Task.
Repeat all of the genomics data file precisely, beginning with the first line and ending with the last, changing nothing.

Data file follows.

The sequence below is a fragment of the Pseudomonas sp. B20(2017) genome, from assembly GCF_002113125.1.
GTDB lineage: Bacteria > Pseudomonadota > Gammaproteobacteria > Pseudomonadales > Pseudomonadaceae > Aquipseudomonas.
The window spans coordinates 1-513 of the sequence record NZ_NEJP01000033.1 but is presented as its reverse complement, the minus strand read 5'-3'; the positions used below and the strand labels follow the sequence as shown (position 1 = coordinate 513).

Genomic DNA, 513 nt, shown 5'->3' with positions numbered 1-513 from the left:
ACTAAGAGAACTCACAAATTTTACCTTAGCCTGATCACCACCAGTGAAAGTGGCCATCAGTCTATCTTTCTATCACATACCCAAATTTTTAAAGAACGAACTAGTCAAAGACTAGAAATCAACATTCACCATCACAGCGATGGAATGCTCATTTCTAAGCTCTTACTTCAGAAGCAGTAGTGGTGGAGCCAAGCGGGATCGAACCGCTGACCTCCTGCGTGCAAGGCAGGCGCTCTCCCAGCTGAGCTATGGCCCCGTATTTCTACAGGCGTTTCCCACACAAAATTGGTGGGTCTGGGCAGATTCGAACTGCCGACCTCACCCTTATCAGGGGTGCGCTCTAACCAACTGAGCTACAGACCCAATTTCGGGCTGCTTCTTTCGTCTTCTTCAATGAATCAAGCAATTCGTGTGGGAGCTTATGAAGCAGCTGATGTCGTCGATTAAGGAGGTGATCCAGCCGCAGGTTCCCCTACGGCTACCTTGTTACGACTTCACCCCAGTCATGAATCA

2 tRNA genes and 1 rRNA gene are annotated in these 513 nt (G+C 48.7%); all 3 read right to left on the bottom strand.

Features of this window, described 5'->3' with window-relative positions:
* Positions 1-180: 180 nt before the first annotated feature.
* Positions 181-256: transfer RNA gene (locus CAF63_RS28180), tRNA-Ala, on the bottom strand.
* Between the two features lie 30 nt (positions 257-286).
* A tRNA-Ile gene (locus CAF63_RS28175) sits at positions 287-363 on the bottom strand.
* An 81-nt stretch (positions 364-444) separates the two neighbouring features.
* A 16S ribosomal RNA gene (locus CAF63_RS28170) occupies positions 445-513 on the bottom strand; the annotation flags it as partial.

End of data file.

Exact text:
The sequence below is a fragment of the Pseudomonas sp. B20(2017) genome, from assembly GCF_002113125.1.
GTDB lineage: Bacteria > Pseudomonadota > Gammaproteobacteria > Pseudomonadales > Pseudomonadaceae > Aquipseudomonas.
The window spans coordinates 1-513 of the sequence record NZ_NEJP01000033.1 but is presented as its reverse complement, the minus strand read 5'-3'; the positions used below and the strand labels follow the sequence as shown (position 1 = coordinate 513).

Genomic DNA, 513 nt, shown 5'->3' with positions numbered 1-513 from the left:
ACTAAGAGAACTCACAAATTTTACCTTAGCCTGATCACCACCAGTGAAAGTGGCCATCAGTCTATCTTTCTATCACATACCCAAATTTTTAAAGAACGAACTAGTCAAAGACTAGAAATCAACATTCACCATCACAGCGATGGAATGCTCATTTCTAAGCTCTTACTTCAGAAGCAGTAGTGGTGGAGCCAAGCGGGATCGAACCGCTGACCTCCTGCGTGCAAGGCAGGCGCTCTCCCAGCTGAGCTATGGCCCCGTATTTCTACAGGCGTTTCCCACACAAAATTGGTGGGTCTGGGCAGATTCGAACTGCCGACCTCACCCTTATCAGGGGTGCGCTCTAACCAACTGAGCTACAGACCCAATTTCGGGCTGCTTCTTTCGTCTTCTTCAATGAATCAAGCAATTCGTGTGGGAGCTTATGAAGCAGCTGATGTCGTCGATTAAGGAGGTGATCCAGCCGCAGGTTCCCCTACGGCTACCTTGTTACGACTTCACCCCAGTCATGAATCA

2 tRNA genes and 1 rRNA gene are annotated in these 513 nt (G+C 48.7%); all 3 read right to left on the bottom strand.

Features of this window, described 5'->3' with window-relative positions:
* Positions 1-180: 180 nt before the first annotated feature.
* Positions 181-256: transfer RNA gene (locus CAF63_RS28180), tRNA-Ala, on the bottom strand.
* Between the two features lie 30 nt (positions 257-286).
* A tRNA-Ile gene (locus CAF63_RS28175) sits at positions 287-363 on the bottom strand.
* An 81-nt stretch (positions 364-444) separates the two neighbouring features.
* A 16S ribosomal RNA gene (locus CAF63_RS28170) occupies positions 445-513 on the bottom strand; the annotation flags it as partial.